• Tell me I’m The Goodest Dog
  • Give Me A Job 

 

As the name implies the working group is filled with dogs who were bred to do a job. These alert dogs, strong and protective include Bernese Mountain Dogs, Boxers, Bullmastiffs, Newfoundland’s and were bred to do everything from guarding homes, pulling sleds or carts to rescuing people from drowning. Working dogs love to be needed and they take a lot of pride in a job well done. 

 

 

Herding Group 

Dominant Love Languages: 

  • Give Me A Job
  • Let’s Play

Popular herding breeds include Australian Cattle dogs, Border Collies, German Shepherds, and Shelties. Herding dogs are as the name implied first bred to herd, move, and otherwise work livestock. These smart and active dogs are extremely biddable and generally enjoy and excel in a variety of activities and sports. Herding breeds love to learn and be active. These dogs will feel the love if you keep them active with playing ball and other sports. Herding breeds enjoy solving puzzles and showing you how much they love you by having a job to do. 

 

 

Toy Group 

Dominant Love Languages:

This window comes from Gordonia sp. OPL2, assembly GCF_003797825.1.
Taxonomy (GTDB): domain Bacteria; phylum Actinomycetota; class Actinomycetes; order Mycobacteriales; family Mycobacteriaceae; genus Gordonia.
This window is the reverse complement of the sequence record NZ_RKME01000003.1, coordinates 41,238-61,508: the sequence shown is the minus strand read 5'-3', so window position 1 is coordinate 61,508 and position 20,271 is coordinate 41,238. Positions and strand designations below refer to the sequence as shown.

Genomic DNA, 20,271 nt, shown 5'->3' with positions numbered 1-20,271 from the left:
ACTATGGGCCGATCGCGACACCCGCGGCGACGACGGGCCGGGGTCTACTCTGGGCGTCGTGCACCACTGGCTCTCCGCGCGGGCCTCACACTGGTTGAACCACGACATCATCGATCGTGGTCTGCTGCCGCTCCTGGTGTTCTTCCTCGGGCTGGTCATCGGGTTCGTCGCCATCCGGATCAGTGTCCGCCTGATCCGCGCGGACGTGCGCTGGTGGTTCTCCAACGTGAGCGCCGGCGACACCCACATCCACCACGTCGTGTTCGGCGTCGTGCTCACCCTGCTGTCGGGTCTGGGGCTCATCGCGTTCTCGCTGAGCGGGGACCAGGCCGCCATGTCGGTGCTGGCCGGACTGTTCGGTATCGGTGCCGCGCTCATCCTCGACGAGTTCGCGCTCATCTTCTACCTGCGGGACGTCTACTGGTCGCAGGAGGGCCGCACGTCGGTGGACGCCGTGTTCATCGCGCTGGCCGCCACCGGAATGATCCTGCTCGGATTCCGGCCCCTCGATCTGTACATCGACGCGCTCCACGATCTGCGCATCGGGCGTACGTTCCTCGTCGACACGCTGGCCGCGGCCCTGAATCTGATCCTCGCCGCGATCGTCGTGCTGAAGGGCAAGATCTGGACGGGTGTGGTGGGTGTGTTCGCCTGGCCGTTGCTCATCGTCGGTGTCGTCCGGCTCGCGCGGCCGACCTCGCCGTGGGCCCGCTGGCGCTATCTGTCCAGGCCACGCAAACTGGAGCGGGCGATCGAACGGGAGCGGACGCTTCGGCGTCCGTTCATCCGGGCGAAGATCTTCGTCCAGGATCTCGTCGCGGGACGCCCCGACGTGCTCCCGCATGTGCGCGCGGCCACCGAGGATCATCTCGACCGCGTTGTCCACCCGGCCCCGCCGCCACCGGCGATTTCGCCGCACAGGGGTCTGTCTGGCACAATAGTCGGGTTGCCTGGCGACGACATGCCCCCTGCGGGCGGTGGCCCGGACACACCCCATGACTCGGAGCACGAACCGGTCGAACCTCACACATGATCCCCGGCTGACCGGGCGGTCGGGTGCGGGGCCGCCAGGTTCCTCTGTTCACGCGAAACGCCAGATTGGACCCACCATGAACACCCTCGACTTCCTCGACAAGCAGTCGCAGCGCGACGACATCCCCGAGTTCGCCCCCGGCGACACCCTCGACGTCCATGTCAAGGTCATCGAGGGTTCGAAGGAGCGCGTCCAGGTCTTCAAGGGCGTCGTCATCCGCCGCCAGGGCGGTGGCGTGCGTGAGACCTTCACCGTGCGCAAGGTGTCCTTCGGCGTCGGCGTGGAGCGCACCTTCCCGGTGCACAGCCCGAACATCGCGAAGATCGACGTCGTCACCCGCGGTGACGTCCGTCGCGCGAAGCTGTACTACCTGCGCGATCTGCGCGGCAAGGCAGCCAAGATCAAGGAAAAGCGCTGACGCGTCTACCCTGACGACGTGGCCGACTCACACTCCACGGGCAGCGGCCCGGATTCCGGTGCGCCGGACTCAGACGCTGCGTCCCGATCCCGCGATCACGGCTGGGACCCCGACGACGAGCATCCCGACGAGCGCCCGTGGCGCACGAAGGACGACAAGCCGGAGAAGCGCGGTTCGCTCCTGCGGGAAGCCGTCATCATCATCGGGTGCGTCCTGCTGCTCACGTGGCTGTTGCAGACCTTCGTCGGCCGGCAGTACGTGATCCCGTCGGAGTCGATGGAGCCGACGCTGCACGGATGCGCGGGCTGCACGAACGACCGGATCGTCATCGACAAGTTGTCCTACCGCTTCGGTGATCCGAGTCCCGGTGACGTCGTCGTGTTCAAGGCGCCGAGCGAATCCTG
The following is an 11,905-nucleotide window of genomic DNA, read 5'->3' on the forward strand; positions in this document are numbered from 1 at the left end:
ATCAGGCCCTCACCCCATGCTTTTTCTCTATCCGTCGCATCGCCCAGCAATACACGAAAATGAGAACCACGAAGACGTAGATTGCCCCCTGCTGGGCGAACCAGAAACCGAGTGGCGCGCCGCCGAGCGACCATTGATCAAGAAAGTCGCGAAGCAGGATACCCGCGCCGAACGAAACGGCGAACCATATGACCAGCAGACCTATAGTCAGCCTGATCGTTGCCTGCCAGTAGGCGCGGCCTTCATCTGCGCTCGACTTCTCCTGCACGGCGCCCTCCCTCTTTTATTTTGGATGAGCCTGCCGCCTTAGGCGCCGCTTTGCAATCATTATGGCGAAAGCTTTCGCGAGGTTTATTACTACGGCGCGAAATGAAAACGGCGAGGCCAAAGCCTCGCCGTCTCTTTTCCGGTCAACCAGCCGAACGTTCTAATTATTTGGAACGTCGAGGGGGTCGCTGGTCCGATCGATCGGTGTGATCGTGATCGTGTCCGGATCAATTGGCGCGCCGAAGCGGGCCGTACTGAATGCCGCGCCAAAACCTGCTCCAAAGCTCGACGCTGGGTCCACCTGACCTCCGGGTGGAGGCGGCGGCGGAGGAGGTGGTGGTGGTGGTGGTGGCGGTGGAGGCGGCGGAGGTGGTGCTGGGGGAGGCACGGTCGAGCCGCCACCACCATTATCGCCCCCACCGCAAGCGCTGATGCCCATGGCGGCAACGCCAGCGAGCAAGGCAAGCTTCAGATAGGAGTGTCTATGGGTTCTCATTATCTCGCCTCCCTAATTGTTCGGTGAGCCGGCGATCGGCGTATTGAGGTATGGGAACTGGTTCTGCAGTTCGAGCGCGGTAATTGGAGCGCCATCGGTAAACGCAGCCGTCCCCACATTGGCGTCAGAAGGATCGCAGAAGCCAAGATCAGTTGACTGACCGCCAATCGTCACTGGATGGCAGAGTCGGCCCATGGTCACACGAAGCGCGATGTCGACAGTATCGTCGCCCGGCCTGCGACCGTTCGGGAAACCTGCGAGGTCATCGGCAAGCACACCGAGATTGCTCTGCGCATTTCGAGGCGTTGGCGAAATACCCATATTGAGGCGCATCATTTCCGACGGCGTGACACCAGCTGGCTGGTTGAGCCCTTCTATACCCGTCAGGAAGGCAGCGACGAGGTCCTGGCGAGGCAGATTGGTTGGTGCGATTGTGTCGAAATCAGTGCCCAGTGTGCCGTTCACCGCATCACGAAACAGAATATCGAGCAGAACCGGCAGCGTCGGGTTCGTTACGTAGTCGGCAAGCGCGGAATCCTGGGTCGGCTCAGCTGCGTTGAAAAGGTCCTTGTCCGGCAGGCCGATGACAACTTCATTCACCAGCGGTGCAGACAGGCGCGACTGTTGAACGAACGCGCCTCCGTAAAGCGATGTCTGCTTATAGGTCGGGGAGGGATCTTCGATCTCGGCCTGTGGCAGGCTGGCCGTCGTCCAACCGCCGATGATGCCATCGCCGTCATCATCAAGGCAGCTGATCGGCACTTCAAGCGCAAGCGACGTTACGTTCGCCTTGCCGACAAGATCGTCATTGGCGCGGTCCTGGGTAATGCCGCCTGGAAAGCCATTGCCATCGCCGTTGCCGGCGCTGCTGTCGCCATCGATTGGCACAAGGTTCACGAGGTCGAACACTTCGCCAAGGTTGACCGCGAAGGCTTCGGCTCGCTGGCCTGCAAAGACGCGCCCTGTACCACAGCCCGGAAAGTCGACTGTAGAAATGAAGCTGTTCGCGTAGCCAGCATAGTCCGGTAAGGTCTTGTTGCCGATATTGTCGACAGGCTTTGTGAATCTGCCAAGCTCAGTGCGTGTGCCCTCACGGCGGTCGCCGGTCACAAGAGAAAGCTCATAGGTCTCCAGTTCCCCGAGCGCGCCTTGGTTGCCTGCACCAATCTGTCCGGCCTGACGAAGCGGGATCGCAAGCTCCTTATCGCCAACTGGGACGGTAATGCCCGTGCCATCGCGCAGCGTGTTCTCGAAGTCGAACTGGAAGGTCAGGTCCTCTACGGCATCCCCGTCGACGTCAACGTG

• Let’s Snuggle
  • Gimme The Good Stuff 

Dogs in the toy group from Cavalier King Charles Spaniels, Chihuahuas, Italian Greyhounds, Maltese and Shih Tzu are pintsized lovers. Although the dogs in this group are as the name implies small in stature don’t underestimate them. Just because they are small doesn’t mean these little dogs don’t have big energy or personality. Most toy breeds were developed to be companion dogs, so these spunky little companions are very devoted and often see their person as the center of their universe. 

 

 

Non-Sporting Group

Dominant Love Languages: 

  • Let’s Play
  • Gimme The Good Stuff

The Non-Sporting group is the most diverse group. Non-Sporting breeds include Boston Terrier (which surprise is not actually a terrier) Bichon Frise, Chow Chow and Shar-Pei! This group looks diverse in terms of coat, size and appearance and original function. From the Lhasa Apso that was bred to be affectionate but alert companions inside Tibetan monasteries to Dalmatians which were bred to run alongside coaches, dogs in the Non-Sporting group have a very diverse range of love languages but are generally happy to be spoiled and played with!

 

 

Sporting Group

Dominant Love Languages: 

  • Tell Me I’m a Good Dog
  • Let’s Play

Sporting dogs as the name implies tend to be active and enthusiastic companions. Sporting breeds were first bred to work alongside hunters to retrieve or locate prey. Sporting dogs which include setters, retrievers, spaniels and pointers are at home in the water and field and enjoy the opportunity to be active alongside the people that they love. Most sporting dogs are happiest when they get to be out and doing things with you, and know that you are having a great time alongside them. 

 

Love Language In Action! 

On Valentine’s Day, we’ll be sharing some fun advice and suggestions for how to put your dog’s love language into action at home. In the meantime, be sure to follow @embarkvet.